These projects generated a strong desire to participate in manned space missions.
Ericsson went on to earn a Masters of Engineering from Howard University. She continued at Howard University where she became the first woman to receive a Ph.D. in Mechanical Engineering, Aerospace option. Her Ph.D. research objective at HU was to develop practical design procedures that can be used in conjunction with optimal digital controllers for future orbiting large space structure systems like the Space Station.
The majority of Ericsson’s engineering career has been spent working at the NASA Goddard Space Flight Center (GSFC) helping NASA evolve and fine-tune a global understanding of the sun-earth connection, earth and space science. Her NASA career started as an aerospace engineer in the Robotics group, but soon after, she transferred into the Guidance Navigation & Control discipline.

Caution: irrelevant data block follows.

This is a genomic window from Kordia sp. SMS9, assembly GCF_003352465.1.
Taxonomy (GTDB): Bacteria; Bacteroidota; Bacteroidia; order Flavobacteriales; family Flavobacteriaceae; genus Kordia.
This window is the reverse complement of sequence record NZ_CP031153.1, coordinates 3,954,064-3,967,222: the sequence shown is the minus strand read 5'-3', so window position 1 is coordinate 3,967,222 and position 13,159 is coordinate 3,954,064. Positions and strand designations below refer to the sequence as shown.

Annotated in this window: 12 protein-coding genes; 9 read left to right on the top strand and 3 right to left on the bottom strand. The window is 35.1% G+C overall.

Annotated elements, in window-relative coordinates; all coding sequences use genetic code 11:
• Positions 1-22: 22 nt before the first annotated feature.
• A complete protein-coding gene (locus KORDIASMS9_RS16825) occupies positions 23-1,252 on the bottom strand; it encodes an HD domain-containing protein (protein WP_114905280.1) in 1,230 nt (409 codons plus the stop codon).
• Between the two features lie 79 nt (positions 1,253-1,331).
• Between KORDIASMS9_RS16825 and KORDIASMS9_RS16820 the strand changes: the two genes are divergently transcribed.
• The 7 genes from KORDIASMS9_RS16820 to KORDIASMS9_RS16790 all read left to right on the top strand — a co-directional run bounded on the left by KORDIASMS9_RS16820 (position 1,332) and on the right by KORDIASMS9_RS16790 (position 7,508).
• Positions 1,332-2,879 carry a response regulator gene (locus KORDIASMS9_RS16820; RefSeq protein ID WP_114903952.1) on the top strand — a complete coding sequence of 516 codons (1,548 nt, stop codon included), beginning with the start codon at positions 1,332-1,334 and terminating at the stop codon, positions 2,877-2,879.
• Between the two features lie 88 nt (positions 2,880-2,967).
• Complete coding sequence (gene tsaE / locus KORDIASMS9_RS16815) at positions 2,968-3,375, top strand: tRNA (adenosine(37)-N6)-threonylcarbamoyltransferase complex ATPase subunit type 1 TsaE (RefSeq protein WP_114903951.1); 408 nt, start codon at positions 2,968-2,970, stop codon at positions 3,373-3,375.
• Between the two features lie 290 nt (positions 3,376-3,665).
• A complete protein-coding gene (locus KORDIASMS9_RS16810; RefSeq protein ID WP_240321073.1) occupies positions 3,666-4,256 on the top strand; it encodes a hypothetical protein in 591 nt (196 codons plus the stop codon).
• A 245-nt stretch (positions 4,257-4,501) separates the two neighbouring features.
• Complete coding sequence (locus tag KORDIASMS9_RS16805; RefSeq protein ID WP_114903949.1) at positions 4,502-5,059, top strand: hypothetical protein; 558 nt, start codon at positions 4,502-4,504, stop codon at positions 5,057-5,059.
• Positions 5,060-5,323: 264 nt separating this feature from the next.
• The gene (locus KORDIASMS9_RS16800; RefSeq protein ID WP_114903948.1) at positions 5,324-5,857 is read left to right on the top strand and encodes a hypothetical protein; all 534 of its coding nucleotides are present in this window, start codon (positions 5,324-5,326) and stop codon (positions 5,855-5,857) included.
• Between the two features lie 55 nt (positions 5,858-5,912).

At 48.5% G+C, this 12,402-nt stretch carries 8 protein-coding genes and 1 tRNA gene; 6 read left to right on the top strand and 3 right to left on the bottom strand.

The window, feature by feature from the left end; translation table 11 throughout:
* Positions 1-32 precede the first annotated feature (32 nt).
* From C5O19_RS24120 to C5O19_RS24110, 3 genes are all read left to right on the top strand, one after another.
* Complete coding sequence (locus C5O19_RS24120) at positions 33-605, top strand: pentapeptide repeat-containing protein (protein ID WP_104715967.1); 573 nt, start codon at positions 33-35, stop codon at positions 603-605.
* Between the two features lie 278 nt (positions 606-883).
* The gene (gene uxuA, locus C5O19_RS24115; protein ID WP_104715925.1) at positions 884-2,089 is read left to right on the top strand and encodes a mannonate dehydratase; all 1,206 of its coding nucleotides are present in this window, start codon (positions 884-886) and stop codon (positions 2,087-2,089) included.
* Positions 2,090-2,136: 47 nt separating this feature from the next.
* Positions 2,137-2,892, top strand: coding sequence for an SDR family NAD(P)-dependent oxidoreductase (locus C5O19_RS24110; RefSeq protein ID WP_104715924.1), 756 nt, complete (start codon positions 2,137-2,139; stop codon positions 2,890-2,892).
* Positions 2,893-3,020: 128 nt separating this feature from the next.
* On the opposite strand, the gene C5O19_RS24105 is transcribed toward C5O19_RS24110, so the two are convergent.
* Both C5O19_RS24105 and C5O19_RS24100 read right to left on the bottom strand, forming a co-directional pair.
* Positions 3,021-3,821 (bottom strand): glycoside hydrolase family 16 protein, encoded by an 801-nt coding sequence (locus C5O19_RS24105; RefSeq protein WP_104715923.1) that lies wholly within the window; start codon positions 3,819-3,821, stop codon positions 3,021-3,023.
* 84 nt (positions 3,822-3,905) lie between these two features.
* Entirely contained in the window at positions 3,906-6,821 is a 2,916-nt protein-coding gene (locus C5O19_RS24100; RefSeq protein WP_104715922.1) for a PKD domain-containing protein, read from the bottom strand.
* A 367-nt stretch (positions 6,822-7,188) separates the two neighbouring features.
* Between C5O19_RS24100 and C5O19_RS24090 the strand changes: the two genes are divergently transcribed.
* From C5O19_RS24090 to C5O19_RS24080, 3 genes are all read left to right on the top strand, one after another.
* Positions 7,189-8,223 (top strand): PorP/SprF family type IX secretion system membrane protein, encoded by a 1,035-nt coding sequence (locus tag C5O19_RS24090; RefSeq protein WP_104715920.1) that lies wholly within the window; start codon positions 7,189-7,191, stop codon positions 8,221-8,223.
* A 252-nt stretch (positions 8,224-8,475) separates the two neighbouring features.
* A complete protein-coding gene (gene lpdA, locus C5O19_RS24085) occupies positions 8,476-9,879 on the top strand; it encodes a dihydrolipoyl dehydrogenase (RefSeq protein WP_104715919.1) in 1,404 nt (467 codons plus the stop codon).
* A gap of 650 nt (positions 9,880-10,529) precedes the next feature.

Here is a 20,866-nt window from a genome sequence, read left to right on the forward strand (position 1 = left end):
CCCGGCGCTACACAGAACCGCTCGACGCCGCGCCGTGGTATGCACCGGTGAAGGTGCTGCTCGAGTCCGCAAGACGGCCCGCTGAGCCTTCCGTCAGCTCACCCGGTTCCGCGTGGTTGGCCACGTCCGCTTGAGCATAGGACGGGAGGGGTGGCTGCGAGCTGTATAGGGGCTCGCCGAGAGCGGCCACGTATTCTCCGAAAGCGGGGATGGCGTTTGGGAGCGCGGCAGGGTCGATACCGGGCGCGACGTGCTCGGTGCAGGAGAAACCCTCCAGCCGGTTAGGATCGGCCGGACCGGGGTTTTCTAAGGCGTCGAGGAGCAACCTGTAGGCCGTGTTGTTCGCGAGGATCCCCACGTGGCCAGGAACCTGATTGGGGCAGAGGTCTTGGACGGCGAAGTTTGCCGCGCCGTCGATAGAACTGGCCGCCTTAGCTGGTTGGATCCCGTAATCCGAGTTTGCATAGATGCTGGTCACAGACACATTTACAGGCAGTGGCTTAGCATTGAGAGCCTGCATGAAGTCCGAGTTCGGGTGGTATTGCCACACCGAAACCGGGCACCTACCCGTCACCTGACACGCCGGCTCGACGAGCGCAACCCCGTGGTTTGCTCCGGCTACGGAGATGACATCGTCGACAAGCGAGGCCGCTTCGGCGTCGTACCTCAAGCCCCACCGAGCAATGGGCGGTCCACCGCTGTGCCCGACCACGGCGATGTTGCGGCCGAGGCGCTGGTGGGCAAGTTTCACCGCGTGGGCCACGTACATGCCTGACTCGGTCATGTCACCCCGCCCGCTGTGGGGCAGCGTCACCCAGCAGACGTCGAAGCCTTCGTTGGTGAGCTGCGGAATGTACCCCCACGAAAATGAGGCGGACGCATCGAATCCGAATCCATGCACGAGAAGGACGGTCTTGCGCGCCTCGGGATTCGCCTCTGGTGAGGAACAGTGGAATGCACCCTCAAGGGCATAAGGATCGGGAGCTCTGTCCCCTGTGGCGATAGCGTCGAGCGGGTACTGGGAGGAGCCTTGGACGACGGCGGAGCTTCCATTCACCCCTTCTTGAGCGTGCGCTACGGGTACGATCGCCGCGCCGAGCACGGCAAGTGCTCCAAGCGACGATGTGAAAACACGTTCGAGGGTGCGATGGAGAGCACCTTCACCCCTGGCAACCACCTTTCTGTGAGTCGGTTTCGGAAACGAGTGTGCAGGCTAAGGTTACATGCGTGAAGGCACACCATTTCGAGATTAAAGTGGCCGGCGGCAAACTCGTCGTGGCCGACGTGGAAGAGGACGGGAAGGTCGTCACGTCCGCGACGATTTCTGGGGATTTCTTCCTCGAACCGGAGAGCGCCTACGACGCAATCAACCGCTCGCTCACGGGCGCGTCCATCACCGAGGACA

Ericsson’s expertise was used to manage the spacecraft’s orientation and position during most phases of a mission. Using computers, she calculated and simulate structural vibrations, thrusting scenarios and environmental disturbances.
In 2006, she collaborated on the “Mars Scout” proposal called “SCIM,” a proposed sample and return mission to Mars, serving as a manager for the Dust collector Experiment (DuCE) which proposed sterilization and stowage of trapped dust particles from the Martian lower atmosphere for delivery to Earth.